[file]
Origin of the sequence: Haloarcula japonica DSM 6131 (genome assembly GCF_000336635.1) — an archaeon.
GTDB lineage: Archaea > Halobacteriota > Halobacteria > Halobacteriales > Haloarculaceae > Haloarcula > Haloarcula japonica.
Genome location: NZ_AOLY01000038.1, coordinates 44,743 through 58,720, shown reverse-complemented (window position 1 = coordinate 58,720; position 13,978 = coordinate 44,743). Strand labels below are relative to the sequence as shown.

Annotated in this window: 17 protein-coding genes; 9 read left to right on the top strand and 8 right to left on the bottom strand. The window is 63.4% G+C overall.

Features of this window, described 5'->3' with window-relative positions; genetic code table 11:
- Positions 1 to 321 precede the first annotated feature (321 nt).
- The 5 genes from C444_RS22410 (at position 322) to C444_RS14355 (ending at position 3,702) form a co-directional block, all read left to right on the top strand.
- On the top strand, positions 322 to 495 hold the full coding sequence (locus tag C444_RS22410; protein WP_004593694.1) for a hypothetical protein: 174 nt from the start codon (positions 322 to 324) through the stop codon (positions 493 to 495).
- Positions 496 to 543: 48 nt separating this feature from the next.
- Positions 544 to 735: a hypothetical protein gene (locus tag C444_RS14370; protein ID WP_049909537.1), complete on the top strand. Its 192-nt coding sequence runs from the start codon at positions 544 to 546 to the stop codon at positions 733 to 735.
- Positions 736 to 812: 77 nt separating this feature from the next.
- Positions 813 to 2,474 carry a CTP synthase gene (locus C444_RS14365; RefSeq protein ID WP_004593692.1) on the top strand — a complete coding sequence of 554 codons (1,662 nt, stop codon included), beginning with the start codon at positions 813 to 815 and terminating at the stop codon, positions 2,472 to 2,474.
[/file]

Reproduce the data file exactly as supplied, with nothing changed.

Origin of the sequence: Haloarcula japonica DSM 6131 (genome assembly GCF_000336635.1) — an archaeon.
GTDB lineage: Archaea > Halobacteriota > Halobacteria > Halobacteriales > Haloarculaceae > Haloarcula > Haloarcula japonica.
Genome location: NZ_AOLY01000038.1, coordinates 44,743 through 58,720, shown reverse-complemented (window position 1 = coordinate 58,720; position 13,978 = coordinate 44,743). Strand labels below are relative to the sequence as shown.

Annotated in this window: 17 protein-coding genes; 9 read left to right on the top strand and 8 right to left on the bottom strand. The window is 63.4% G+C overall.

Features of this window, described 5'->3' with window-relative positions; genetic code table 11:
- Positions 1 to 321 precede the first annotated feature (321 nt).
- The 5 genes from C444_RS22410 (at position 322) to C444_RS14355 (ending at position 3,702) form a co-directional block, all read left to right on the top strand.
- On the top strand, positions 322 to 495 hold the full coding sequence (locus tag C444_RS22410; protein WP_004593694.1) for a hypothetical protein: 174 nt from the start codon (positions 322 to 324) through the stop codon (positions 493 to 495).
- Positions 496 to 543: 48 nt separating this feature from the next.
- Positions 544 to 735: a hypothetical protein gene (locus tag C444_RS14370; protein ID WP_049909537.1), complete on the top strand. Its 192-nt coding sequence runs from the start codon at positions 544 to 546 to the stop codon at positions 733 to 735.
- Positions 736 to 812: 77 nt separating this feature from the next.
- Positions 813 to 2,474 carry a CTP synthase gene (locus C444_RS14365; RefSeq protein ID WP_004593692.1) on the top strand — a complete coding sequence of 554 codons (1,662 nt, stop codon included), beginning with the start codon at positions 813 to 815 and terminating at the stop codon, positions 2,472 to 2,474.